Management of perpetual file duplicates

 

You may find duplicate files for patient records even if you have already sent us a fusion request. Although this situation is not expected, it may occur. Fusions must be requested and validations to be made, sometimes on a recurring basis.

In this article, we explain why this occurs mainly for patients without a health insurance number (HIN) and good practices to consider in this context.

You understand that the HIN is a unique identifier that allows beyond any doubt the identity of a patient. A duplicate file created without a HIN to avoid the mixing of clinical information. There could be two patients with the same name and date of birth.

 

⚠️ Caution!

We urge you never to put the mother’s HIN in the baby’s Omnimed file to reduce the risk of the mother’s clinical information being in her child’s record by mistake.

Scenario 1 - Patient without a HIN receives an electronic result

If the lab does not have the patient’s HIN, for one reason or another, and a result is received in Omnimed, a duplicate file will be created since we can not positively associate this result with an existing one. If you make a fusion request and then a new result is received for that patient, another duplicate file will be created as the result is not associated with a HIN. This situation is true for all results routed without a HIN.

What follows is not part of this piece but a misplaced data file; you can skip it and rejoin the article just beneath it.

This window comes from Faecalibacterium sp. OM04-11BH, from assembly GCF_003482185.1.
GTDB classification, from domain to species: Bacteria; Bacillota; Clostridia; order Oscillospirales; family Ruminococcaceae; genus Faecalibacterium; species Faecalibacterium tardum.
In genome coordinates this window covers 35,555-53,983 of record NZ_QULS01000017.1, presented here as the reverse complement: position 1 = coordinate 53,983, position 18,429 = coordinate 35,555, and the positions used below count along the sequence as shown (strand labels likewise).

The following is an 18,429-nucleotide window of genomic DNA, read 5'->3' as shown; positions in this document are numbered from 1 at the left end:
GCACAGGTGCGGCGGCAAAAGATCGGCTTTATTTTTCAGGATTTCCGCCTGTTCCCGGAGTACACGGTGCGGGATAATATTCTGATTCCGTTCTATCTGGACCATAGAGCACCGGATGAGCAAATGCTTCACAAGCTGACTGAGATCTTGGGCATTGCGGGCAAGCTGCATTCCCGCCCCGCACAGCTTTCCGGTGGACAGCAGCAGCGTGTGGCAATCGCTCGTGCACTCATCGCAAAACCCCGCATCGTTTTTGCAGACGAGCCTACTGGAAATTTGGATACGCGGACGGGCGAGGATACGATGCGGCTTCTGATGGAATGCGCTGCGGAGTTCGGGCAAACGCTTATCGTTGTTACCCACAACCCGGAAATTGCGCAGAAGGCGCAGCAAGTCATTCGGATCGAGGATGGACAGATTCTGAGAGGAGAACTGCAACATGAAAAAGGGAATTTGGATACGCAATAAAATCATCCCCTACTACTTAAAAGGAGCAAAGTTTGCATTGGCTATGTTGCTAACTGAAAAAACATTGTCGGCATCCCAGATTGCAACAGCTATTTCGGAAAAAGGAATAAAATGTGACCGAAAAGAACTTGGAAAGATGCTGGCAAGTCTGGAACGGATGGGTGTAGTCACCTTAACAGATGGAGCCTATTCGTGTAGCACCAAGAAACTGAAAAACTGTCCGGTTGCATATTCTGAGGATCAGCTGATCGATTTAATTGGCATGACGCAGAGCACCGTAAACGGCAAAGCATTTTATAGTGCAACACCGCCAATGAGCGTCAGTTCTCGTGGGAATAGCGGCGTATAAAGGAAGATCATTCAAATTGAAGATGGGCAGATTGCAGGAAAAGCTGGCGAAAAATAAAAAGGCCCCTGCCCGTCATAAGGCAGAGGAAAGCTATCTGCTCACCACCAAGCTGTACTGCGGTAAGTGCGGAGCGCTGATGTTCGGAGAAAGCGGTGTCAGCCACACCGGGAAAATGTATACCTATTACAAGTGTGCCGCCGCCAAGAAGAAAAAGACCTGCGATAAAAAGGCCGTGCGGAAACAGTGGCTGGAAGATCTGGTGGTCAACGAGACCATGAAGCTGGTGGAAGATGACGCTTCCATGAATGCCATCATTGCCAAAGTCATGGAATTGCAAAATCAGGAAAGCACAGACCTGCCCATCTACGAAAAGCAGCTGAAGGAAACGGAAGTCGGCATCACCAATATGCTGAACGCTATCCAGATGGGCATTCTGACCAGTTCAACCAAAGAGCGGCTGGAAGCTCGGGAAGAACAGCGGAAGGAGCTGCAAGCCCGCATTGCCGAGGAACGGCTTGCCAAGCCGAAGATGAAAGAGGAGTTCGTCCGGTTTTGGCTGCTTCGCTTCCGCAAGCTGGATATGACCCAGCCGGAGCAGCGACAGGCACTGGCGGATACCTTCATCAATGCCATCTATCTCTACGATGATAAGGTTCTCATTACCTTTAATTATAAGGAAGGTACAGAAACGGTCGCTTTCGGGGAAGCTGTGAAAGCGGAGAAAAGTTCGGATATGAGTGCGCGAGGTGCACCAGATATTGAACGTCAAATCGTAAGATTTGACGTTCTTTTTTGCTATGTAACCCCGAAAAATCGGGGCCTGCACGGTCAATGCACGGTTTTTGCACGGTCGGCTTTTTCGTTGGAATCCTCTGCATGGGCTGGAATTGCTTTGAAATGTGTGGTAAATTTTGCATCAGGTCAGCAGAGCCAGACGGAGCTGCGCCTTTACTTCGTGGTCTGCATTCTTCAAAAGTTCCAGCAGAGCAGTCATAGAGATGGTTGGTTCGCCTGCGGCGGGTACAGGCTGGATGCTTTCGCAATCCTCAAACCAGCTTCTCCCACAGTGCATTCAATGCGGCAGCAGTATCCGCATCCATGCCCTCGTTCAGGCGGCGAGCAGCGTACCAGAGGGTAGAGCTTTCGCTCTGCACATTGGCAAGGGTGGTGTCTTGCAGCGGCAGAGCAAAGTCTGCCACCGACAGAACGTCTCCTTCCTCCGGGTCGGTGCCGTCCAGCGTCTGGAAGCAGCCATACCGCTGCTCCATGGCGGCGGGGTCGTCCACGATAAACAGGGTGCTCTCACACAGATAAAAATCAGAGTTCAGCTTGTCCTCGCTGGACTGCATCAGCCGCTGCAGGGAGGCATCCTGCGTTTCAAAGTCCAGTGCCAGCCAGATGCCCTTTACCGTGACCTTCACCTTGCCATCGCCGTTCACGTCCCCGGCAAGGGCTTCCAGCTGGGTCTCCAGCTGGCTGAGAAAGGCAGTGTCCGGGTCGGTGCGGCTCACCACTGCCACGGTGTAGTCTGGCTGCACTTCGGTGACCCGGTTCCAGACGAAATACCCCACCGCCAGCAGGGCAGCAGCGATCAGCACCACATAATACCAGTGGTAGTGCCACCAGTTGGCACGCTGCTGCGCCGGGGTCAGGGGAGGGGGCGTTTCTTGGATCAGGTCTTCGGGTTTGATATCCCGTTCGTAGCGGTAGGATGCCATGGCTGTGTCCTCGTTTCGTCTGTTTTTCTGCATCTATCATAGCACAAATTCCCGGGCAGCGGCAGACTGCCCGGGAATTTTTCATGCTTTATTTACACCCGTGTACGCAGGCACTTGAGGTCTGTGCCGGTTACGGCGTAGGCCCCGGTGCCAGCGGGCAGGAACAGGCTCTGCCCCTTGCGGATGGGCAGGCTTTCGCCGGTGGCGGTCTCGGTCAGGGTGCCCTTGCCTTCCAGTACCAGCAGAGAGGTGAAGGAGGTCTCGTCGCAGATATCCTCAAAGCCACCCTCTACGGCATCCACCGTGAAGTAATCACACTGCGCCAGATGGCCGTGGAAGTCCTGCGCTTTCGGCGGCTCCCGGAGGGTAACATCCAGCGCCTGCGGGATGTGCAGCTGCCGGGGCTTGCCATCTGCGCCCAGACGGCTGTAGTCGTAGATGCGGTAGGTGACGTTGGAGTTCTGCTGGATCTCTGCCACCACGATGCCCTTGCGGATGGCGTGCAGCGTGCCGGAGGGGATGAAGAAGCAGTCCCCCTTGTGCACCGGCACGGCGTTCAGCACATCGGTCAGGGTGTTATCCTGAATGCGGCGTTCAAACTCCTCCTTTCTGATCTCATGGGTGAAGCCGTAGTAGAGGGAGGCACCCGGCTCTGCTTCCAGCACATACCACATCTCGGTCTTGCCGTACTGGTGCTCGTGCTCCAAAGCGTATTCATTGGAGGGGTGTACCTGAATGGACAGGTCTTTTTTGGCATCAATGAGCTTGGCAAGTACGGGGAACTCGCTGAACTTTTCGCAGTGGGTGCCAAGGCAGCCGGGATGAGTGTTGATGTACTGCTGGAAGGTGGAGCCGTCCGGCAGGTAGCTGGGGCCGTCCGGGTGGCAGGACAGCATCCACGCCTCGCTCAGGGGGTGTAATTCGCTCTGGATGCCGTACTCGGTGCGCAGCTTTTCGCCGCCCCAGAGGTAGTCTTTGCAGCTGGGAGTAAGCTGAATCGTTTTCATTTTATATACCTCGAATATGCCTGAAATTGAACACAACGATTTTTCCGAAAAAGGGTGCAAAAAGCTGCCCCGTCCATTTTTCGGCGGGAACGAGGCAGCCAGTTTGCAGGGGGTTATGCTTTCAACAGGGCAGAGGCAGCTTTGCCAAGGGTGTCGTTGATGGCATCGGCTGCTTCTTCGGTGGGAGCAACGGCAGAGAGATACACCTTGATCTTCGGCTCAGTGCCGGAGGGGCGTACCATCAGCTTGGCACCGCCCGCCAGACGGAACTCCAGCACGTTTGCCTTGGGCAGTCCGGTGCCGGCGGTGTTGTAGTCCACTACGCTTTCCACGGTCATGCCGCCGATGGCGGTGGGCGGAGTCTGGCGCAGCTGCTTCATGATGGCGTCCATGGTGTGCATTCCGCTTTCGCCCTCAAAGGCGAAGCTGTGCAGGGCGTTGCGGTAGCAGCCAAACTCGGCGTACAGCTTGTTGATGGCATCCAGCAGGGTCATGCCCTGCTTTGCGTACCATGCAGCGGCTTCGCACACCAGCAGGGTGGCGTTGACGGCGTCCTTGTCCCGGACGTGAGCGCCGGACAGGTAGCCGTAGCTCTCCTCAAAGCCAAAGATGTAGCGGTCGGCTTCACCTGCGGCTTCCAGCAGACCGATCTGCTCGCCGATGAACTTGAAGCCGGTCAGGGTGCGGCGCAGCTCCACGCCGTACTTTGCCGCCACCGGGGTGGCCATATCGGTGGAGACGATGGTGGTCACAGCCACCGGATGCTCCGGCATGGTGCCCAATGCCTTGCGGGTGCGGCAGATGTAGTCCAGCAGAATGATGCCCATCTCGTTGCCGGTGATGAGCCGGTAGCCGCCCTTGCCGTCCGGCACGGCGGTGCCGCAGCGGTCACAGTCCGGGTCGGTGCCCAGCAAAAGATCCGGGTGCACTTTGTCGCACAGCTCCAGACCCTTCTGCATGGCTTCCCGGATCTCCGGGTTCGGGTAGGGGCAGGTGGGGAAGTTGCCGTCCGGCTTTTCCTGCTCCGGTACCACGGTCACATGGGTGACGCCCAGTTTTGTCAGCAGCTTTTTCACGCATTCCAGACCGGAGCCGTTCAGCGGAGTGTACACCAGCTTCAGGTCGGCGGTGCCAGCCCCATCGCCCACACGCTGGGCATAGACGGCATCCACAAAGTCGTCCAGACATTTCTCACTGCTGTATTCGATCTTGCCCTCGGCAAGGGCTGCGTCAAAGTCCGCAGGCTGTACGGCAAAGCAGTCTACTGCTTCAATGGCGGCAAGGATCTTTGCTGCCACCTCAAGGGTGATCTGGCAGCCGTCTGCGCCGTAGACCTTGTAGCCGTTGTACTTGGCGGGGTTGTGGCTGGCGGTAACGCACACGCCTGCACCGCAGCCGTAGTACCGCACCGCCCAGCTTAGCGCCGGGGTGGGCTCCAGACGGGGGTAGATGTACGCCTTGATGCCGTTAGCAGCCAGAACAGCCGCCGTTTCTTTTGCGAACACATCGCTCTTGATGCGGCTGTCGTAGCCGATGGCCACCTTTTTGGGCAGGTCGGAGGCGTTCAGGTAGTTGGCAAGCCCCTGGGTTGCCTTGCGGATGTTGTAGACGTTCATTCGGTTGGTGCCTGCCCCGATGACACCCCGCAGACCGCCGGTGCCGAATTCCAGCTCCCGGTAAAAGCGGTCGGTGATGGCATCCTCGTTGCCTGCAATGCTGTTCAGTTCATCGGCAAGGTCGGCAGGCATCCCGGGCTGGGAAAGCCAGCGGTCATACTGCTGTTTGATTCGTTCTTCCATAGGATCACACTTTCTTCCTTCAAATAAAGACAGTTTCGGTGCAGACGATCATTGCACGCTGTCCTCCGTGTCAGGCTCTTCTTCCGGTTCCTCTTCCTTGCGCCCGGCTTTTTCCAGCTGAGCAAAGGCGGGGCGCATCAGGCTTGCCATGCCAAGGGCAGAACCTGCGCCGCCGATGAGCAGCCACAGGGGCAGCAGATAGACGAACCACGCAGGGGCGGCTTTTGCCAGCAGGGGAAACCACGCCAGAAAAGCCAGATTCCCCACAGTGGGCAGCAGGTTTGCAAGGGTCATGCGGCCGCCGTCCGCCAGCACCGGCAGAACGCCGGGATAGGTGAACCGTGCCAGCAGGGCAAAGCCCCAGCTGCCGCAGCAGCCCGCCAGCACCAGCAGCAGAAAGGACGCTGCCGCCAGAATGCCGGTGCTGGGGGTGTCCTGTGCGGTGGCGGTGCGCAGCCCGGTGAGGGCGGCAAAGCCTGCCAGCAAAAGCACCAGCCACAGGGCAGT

In this context, file duplicates will be located in Omnimed according to the results received electronically. Therefore, it is necessary to send us fusion requests as many times as necessary, until a HIN is available.

Scenario 2 - Patient without a HIN registered at the RAMQ

It is possible that a duplicate file of a patient without a HIN is created over and over, even if a fusion request has been processed. This situation, which often occurs for baby records, is explained by the fact that the patient was registered at the Régie de l’assurance maladie du Québec (RAMQ) with his family doctor before having his HIN.

Omnimed thus reacts with a patient registered at the RAMQ when he does not have a HIN: it creates a duplicate when importing RAMQ data. When the HIN is documented at the RAMQ and in the Omnimed file, there are no more duplicates that are created repeatedly, since the RAMQ registration of the doctor is associated with the good file with the HIN in Omnimed.

In this context, your options are as follows:

  • Wait until you have the baby’s HIN and add it in Omnimed and then register at the RAMQ for the family doctor.
  • Continue to register the patients without a HIN at the RAMQ for the family doctor and request that the files are merged once the HIN has been documented at the RAMQ and in Omnimed.

We hope this clarifies the duplicates matter!